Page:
Lifespan: 15xx to Unknown
Other Names: Rinsen (monk’s name)
Title: Master of Military Affairs, Governor of Buzen
Lord: Ōtomo Sōrin → Ryūzōji Takanobu → Shimazu Yoshihisa → Toyotomi Hideyoshi
Father: Shiki Shigehiro
Siblings: Shigetsune, Tsunehiro
Adopted Children: Shiki Chikahiro (Chikashige, Morotsune) (natural son of Arima Haruzumi)
Shiki Shigetsune served as a bushō during the Sengoku and Azuchi-Momoyama periods. Shigetsune was the sixteenth head of the Shiki clan who served as a mainstay of the Five Clans of Amakusa. He served as the lord of Shiki Castle on the Amakusa archipelago of Higo Province.
Shigetsune was born as the son of Shiki Shigehiro, the lord of Shiki Castle.
A Christian daimyō, in 1566, he invited a Jesuit missionary named Luís de Almeida and permitted him to engage in evangelical activities, leading to the spread of Christianity across Amakusa. Shigetsune, however, was not an ardent believer, and sought to profit from trade with the foreigners referred to as the southern barbarians. He did not have a good harbor in his territory and once he determined that he could not make much profit, he rejected the religion. In 1571, he changed course and began to persecute Christians so we criticized in the authenticated account by Luís Fróis, a Jesuit missionary from Portugal residing in Japan during this period.
The Shiki clan were under the influence of the Ōtomo clan until the Ōtomo declined following the Battle of Mimikawa in 1578. Around 1580, similar to other smaller daimyō families, the Shiki came under the command of the Ryūzōji clan. Later, when Arima Harunobu betrayed the Ryūzōji in favor of the Shimazu clan, Shigetsune followed. During the Kyūshū Pacification by Toyotomi Hideyoshi, after the Shimazu tendered hostages to the Toyotomi administration and surrendered, the Shiki also submitted to Hideyoshi and received recognition of their rights to their territory.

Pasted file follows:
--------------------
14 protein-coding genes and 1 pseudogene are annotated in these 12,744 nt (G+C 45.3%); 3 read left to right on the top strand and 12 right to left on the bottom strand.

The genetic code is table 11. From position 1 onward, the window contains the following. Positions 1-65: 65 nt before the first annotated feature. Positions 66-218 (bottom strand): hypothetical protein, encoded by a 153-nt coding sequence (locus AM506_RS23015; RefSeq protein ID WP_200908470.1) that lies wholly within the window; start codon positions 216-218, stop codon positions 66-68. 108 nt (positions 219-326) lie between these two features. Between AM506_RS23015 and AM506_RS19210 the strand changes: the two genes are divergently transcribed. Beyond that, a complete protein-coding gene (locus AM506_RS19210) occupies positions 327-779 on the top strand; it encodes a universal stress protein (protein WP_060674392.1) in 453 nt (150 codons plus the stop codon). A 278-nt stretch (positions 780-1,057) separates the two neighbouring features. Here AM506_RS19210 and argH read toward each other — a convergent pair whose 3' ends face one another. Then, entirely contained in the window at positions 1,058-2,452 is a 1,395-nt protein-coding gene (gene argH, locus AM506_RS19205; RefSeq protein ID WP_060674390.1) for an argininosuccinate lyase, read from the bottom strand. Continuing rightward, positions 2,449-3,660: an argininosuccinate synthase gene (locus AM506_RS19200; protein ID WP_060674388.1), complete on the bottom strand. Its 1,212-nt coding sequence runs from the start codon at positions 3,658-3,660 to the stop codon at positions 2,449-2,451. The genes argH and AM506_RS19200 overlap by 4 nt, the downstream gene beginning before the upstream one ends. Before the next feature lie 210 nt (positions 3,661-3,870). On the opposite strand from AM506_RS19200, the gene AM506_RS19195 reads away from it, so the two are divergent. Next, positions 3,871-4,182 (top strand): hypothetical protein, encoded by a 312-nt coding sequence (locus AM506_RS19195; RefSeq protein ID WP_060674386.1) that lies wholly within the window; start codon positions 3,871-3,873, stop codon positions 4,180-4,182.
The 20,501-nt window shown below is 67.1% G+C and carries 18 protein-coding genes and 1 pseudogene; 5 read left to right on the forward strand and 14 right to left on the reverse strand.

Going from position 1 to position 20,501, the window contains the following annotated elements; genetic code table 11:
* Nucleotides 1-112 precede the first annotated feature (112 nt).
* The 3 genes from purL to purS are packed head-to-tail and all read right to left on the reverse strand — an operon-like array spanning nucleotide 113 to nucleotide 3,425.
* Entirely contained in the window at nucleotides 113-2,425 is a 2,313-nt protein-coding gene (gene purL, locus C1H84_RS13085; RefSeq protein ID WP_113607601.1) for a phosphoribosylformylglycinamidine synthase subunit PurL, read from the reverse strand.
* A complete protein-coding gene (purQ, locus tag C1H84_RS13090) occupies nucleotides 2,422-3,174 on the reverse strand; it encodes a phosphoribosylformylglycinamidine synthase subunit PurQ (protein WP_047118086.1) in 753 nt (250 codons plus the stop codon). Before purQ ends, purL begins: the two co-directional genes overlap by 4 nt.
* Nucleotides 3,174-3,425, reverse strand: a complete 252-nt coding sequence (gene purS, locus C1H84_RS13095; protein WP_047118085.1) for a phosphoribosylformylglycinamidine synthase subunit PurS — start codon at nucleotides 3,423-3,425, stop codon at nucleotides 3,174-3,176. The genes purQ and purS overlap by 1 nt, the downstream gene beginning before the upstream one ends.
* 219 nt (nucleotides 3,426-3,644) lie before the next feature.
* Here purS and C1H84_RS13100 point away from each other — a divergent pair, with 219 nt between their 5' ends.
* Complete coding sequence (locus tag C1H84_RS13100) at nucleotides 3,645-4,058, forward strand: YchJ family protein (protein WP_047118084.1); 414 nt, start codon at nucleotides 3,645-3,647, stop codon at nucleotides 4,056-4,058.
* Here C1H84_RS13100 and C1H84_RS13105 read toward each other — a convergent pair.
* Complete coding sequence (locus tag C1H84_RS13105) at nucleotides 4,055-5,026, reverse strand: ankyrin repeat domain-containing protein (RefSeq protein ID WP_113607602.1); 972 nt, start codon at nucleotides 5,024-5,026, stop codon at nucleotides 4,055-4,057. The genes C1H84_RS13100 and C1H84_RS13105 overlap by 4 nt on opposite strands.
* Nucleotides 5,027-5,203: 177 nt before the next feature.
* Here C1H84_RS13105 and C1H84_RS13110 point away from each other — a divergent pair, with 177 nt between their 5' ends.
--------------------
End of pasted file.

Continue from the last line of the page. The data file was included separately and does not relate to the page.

Initially, Shigetsune affiliated with Sassa Narimasa, but, after Narimasa took his own life after being blamed for the Higo Kokujin Uprising that occurred in the latter half of 1587, Shigetsune pledged his allegiance to Konishi Yukinaga and Katō Kiyomasa who followed after Narimasa. In 1589, however, Shigetsune, along with other gōzoku, or wealthy familiies, from Amakusa, disobeyed orders from Yukinaga to support the construction of Uto Castle, causing conflict with Yukinaga which led to the Tenshō Battle of Amakusa. In a bid to topple Shiki Castle, Yukinaga sailed with 3,000 troops to the Fukuro Inlet, but, as the Konishi army attempted to land, Shigetsune launched a nighttime attack to repel them. Yukinaga then requested Katō Kiyomasa, Arima Harunobu, and Ōmura Yoshiaki to provide reinforcements, swelling the ranks of these combined forces to over 10,000 men. Shiki Castle was then captured by the allied forces of Yukinaga and Kiyomasa. Shigetsune’s adopted son (Shiki Chikahiro) was married to the daughter of Shimazu Yoshitora, so, through this connection, he relied upon the Shimazu to flee for safety to Izumi in Satsuma Province.